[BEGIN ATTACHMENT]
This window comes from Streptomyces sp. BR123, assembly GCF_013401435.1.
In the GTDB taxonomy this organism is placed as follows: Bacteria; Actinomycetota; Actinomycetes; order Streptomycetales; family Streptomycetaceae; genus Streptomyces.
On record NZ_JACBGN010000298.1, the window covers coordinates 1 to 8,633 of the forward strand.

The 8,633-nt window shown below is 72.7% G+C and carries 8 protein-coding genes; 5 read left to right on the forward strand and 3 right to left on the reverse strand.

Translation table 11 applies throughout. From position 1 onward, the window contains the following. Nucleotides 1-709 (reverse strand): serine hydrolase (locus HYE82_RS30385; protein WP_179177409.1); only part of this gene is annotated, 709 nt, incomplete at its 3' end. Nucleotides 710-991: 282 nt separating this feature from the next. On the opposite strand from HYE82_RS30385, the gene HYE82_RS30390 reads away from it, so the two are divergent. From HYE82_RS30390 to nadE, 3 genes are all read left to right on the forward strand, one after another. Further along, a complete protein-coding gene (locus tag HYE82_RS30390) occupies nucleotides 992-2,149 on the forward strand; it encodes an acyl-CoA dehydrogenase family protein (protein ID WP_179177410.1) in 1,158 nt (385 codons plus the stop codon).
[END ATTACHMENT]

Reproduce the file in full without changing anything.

This window comes from Streptomyces sp. BR123, assembly GCF_013401435.1.
In the GTDB taxonomy this organism is placed as follows: Bacteria; Actinomycetota; Actinomycetes; order Streptomycetales; family Streptomycetaceae; genus Streptomyces.
On record NZ_JACBGN010000298.1, the window covers coordinates 1 to 8,633 of the forward strand.

The 8,633-nt window shown below is 72.7% G+C and carries 8 protein-coding genes; 5 read left to right on the forward strand and 3 right to left on the reverse strand.

Translation table 11 applies throughout. From position 1 onward, the window contains the following. Nucleotides 1-709 (reverse strand): serine hydrolase (locus HYE82_RS30385; protein WP_179177409.1); only part of this gene is annotated, 709 nt, incomplete at its 3' end. Nucleotides 710-991: 282 nt separating this feature from the next. On the opposite strand from HYE82_RS30385, the gene HYE82_RS30390 reads away from it, so the two are divergent. From HYE82_RS30390 to nadE, 3 genes are all read left to right on the forward strand, one after another. Further along, a complete protein-coding gene (locus tag HYE82_RS30390) occupies nucleotides 992-2,149 on the forward strand; it encodes an acyl-CoA dehydrogenase family protein (protein ID WP_179177410.1) in 1,158 nt (385 codons plus the stop codon).